Lymphocytes, particularly T and B lymphocytes, have been implicated in the pathogenesis of ischemic brain injury. CD4+ and CD8+ T cells have been shown to contribute to the inflammatory response, brain injury, and subsequent neurological deficits associated with adult experimental stroke (3, 21, 22). B cells have also been shown to be involved in the cognitive impairments secondary to ischemic stroke, and activated B cells infiltrate the infarct tissue adjacent to the lesion in the weeks after stroke where they undergo class switching (23). Infiltrating lymphocytes, especially T cells, can contribute to ischemic brain injury through direct damage to neurons via secretion of granules and cytokines, as well as through the activation of microglia, neutrophils, and brain endothelial cells (25). The circumventricular organs and perivascular spaces have been suggested as the probable route of peripheral immune cell infiltration (17, 26). Studies using both mouse and human poststroke autopsy samples have suggested the choroid plexus as the key cerebral invasion route for T cells after stroke (27).
T cells and other peripheral immune cells are found in the neonatal rodent brain following HI and persist for hours to months postinjury (12–14, 28). Consistent with these findings, our present study has shown that CD3+ T cells were found in the neonatal mouse brain after HI injury, and the frequency of these cells gradually increased in the days following HI. We have also shown that αβT cells and B cells were present in the injured brain at relatively late stages of the immune response.
Due to their innate-like nature and site of residence, γδT cells are involved in early immune responses against pathogenic insults in tissues (29, 30). In our recent publication on the contribution of γδT cells to neonatal brain injury, we found that γδT cells were present in the injured hemisphere as early as 6 h after injury, and mice deficient in γδT cells were protected from HI-induced (28) and sepsis-induced (11) brain injury. Different from the adult mice (31, 32), the protection we observed in the neonatal mice was IL-17 and IL-22 independent (28).
In the present study, using flow cytometry, we were able to detect a small population of γδT cells in the mouse brain, but no significant differences were observed between the naive and HI-injured brain nor between the ipsilateral and contralateral hemispheres at any of the time points examined. This might be due to the fact that γδT cells were observed in the brain meninges in both the neonatal and adult mice (28, 33); therefore, using whole brain homogenate to run flow cytometry is not a sensitive method for detecting the differences in this relatively small γδT cell population.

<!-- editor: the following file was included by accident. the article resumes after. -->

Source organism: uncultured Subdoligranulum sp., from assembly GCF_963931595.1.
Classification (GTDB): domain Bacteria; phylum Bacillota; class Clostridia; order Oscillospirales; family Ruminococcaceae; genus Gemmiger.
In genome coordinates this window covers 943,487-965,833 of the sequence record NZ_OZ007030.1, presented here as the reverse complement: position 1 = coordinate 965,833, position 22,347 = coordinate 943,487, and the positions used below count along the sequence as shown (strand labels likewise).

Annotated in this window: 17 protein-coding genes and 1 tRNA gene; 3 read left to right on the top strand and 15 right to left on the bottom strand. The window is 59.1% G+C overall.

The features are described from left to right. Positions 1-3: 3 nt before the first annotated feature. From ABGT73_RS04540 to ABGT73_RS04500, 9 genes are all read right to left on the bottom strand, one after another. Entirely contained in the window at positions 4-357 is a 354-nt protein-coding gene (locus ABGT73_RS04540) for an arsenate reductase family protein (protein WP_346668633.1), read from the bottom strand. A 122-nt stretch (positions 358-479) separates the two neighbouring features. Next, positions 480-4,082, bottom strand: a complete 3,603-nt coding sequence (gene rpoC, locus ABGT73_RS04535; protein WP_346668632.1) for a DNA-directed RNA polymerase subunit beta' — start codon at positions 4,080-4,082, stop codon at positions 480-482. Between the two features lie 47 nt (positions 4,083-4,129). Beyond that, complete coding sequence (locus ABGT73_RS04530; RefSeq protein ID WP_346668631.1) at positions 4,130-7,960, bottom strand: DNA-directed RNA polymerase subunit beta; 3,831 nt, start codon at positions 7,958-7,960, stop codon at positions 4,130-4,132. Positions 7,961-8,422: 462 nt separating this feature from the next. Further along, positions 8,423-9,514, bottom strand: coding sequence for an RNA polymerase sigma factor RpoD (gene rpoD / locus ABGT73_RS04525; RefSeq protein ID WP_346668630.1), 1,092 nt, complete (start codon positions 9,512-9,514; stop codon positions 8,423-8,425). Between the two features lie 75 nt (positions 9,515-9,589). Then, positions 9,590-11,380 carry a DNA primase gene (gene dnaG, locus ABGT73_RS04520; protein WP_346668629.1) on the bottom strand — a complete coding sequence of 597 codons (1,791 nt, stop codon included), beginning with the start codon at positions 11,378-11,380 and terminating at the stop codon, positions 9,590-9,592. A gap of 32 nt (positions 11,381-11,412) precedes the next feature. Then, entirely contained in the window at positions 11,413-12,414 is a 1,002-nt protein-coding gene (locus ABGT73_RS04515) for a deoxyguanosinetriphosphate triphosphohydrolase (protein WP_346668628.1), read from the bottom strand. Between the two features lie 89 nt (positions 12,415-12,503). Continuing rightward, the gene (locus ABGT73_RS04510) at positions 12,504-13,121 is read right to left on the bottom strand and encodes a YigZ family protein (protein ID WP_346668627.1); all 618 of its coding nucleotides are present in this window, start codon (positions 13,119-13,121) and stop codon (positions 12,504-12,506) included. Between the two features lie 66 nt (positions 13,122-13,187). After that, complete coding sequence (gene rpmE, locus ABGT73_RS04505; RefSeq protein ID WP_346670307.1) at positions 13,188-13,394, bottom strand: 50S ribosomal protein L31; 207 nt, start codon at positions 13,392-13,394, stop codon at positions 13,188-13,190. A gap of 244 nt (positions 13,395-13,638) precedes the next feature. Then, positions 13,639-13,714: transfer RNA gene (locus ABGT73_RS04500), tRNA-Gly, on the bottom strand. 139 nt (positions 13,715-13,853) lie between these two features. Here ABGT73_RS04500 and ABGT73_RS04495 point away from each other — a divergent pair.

In contrast to the γδT cells, we found that the frequency of αβT cells increased in the injured neonatal brain at late time points (7 days) after HI. This is in line with previous findings in rodent models of neonatal HI brain injury and in adult experimental stroke (12–14). Conventional αβT cells start to infiltrate the injured brain as early as 3 days after stroke in mice (3). A similar study showed CD4+ T cell infiltration in the infarct region starting 7 days after ischemia, and the number of T cells peaked 14 days postinjury (34). Taken together, our findings and those of others suggest that conventional αβT cells are involved in immune responses at late time points after brain injury in both neonatal and adult mice.
We observed the presence of CD3+ TCRβ− cells in the neonatal HI brain at all assessed time points. These cells could be natural killer T (NKT) cells or CD4 and CD8 double-negative T cells. NKT cells have been shown to play a role in ischemic reperfusion brain injury, and especially in the associated systemic bacterial infection (35). However, the role of CD4 and CD8 double-negative T cells in adult and neonatal ischemia injury has not been studied until now. Despite non-significant changes in this population in the current study, future studies investigating the role of these CD3+ TCRβ− cells in neonatal HI brain injury could provide further understanding of the role of lymphocytes in this injury model.
Using flow cytometry, we observed the presence of a small but clear B cell population in the mouse brain after HI. The frequency of these cells was significantly increased in the ipsilateral hemisphere 7 days after injury when compared to the contralateral hemisphere. In adults, activated B cells infiltrate the infarct tissue in the weeks following stroke, and lack of B cells prevents the appearance of delayed cognitive deficits caused by ischemia (23). In contrast, a recent study has shown that B cells do not have a major pathophysiological role in acute ischemic stroke in mice (36). To better understand the role of B cells in neonatal brain injury, further studies are needed.
Using immunohistochemistry, we have identified the presence of CD3+ T cells, and to a smaller extent B cells, in the postmortem brains of preterm infants. Despite the limitation of the total number of clinical cases used in this study, the findings were consistent and correlated with the mouse data. Therefore, the human postmortem preterm samples served as a valuable complimentary addition and strengthened the conclusions of the current study. Together with our other recent publication (28), we provide evidence for the presence of lymphocytes in the human postmortem brain of preterm infants with PVL. These results demonstrate a clear requirement for further studies using clinical cases to better characterize the role of these immune cells in neonatal brain injury.
Our Rag1−/− data demonstrated that the lack of T and B cells protects against HI-induced preterm brain injury. Rag1−/− mice showed reduced white matter brain tissue loss compared to WT mice at 7 days after HI. This finding is consistent with previous adult stroke studies, where mice lacking both T and B cells have significant reductions in brain injury (21, 22). Despite the potential contribution of innate immune cells in Rag1−/− mice to the protection against brain injury (37–39), our studies and others support the critical role of T and B cells in ischemic brain injury in both immature and mature developmental stages.